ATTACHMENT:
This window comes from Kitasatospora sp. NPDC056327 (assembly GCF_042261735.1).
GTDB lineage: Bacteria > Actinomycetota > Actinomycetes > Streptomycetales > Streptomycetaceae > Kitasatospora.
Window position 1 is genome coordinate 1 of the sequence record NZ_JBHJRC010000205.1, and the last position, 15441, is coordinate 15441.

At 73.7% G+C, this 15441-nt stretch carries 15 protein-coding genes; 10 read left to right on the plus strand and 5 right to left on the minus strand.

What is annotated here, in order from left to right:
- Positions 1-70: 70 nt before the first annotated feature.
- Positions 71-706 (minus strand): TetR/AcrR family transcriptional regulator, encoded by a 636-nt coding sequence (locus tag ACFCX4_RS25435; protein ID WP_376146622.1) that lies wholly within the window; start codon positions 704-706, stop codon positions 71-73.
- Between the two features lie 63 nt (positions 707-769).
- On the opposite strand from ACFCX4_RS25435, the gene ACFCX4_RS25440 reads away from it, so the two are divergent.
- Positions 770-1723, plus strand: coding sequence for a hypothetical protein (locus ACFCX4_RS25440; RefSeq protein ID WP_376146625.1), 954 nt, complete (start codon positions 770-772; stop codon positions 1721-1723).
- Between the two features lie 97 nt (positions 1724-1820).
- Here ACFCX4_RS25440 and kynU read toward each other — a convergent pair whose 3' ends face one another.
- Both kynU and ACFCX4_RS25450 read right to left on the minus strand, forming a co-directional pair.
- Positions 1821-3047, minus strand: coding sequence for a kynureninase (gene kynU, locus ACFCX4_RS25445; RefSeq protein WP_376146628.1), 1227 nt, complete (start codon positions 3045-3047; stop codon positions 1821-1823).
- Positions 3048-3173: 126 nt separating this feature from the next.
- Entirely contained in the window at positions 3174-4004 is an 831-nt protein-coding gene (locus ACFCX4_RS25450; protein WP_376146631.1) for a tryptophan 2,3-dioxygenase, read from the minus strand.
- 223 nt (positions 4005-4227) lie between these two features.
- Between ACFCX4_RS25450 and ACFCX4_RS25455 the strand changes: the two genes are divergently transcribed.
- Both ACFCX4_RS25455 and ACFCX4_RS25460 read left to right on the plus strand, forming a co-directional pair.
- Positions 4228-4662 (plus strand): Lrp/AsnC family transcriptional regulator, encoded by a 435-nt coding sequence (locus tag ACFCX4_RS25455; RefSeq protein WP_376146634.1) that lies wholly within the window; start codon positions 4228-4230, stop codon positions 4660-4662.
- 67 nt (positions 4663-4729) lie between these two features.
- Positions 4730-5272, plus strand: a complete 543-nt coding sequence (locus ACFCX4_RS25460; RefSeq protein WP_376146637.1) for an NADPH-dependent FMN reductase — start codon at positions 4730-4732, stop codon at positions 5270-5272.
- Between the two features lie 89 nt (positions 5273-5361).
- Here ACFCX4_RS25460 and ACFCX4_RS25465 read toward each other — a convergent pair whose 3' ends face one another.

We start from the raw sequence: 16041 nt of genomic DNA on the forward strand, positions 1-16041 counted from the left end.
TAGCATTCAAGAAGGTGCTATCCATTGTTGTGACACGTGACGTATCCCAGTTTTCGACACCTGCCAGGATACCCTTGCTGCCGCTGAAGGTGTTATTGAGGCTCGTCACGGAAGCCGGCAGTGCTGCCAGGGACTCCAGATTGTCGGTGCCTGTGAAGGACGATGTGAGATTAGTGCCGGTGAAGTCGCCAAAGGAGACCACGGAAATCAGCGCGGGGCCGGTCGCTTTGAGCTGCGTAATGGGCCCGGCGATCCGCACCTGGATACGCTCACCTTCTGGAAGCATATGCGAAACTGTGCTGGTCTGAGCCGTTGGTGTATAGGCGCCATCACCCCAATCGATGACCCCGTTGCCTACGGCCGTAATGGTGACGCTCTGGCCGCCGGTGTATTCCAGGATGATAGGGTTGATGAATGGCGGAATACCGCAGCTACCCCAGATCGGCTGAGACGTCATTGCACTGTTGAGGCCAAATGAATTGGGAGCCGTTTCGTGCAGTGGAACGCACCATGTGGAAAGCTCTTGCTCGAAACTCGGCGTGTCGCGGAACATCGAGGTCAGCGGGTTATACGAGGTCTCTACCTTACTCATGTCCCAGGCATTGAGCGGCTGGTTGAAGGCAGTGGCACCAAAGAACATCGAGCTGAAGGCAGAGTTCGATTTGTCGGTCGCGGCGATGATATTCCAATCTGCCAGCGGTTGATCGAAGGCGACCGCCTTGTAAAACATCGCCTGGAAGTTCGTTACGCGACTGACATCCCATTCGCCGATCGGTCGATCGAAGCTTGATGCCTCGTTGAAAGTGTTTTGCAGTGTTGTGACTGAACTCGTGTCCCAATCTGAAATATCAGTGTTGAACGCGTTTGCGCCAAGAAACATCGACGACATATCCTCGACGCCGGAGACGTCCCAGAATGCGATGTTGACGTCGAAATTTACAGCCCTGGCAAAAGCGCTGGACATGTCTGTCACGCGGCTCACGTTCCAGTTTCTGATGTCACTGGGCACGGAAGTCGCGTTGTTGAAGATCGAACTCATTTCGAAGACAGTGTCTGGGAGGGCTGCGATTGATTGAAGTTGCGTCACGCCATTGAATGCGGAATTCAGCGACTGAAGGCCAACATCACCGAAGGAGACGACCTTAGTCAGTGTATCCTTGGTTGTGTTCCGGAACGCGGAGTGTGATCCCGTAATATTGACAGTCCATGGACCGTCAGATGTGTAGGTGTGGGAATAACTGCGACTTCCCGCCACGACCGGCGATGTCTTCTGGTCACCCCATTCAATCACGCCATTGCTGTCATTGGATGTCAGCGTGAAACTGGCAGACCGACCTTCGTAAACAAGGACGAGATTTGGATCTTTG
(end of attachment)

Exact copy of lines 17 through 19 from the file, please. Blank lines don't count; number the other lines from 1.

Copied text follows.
- 223 nt (positions 4005-4227) lie between these two features.
- Between ACFCX4_RS25450 and ACFCX4_RS25455 the strand changes: the two genes are divergently transcribed.
- Both ACFCX4_RS25455 and ACFCX4_RS25460 read left to right on the plus strand, forming a co-directional pair.